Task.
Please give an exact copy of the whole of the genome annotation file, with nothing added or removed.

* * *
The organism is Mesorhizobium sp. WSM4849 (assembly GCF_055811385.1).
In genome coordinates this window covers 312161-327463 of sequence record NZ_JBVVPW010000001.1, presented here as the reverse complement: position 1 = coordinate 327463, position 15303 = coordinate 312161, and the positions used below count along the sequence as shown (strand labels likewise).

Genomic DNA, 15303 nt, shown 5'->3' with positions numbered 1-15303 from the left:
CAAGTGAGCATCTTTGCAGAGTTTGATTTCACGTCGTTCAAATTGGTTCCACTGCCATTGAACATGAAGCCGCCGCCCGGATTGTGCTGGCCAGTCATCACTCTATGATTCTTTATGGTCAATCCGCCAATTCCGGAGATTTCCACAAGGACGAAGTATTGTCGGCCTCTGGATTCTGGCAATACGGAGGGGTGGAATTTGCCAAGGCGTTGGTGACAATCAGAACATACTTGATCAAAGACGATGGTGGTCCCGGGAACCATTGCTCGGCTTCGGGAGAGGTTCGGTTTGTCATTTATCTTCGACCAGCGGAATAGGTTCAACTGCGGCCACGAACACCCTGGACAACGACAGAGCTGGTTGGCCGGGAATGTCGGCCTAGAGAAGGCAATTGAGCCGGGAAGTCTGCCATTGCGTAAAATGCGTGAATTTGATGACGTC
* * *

The organism is Mesorhizobium sp. WSM4849 (assembly GCF_055811385.1).
In genome coordinates this window covers 312161-327463 of sequence record NZ_JBVVPW010000001.1, presented here as the reverse complement: position 1 = coordinate 327463, position 15303 = coordinate 312161, and the positions used below count along the sequence as shown (strand labels likewise).

Genomic DNA, 15303 nt, shown 5'->3' with positions numbered 1-15303 from the left:
CAAGTGAGCATCTTTGCAGAGTTTGATTTCACGTCGTTCAAATTGGTTCCACTGCCATTGAACATGAAGCCGCCGCCCGGATTGTGCTGGCCAGTCATCACTCTATGATTCTTTATGGTCAATCCGCCAATTCCGGAGATTTCCACAAGGACGAAGTATTGTCGGCCTCTGGATTCTGGCAATACGGAGGGGTGGAATTTGCCAAGGCGTTGGTGACAATCAGAACATACTTGATCAAAGACGATGGTGGTCCCGGGAACCATTGCTCGGCTTCGGGAGAGGTTCGGTTTGTCATTTATCTTCGACCAGCGGAATAGGTTCAACTGCGGCCACGAACACCCTGGACAACGACAGAGCTGGTTGGCCGGGAATGTCGGCCTAGAGAAGGCAATTGAGCCGGGAAGTCTGCCATTGCGTAAAATGCGTGAATTTGATGACGTC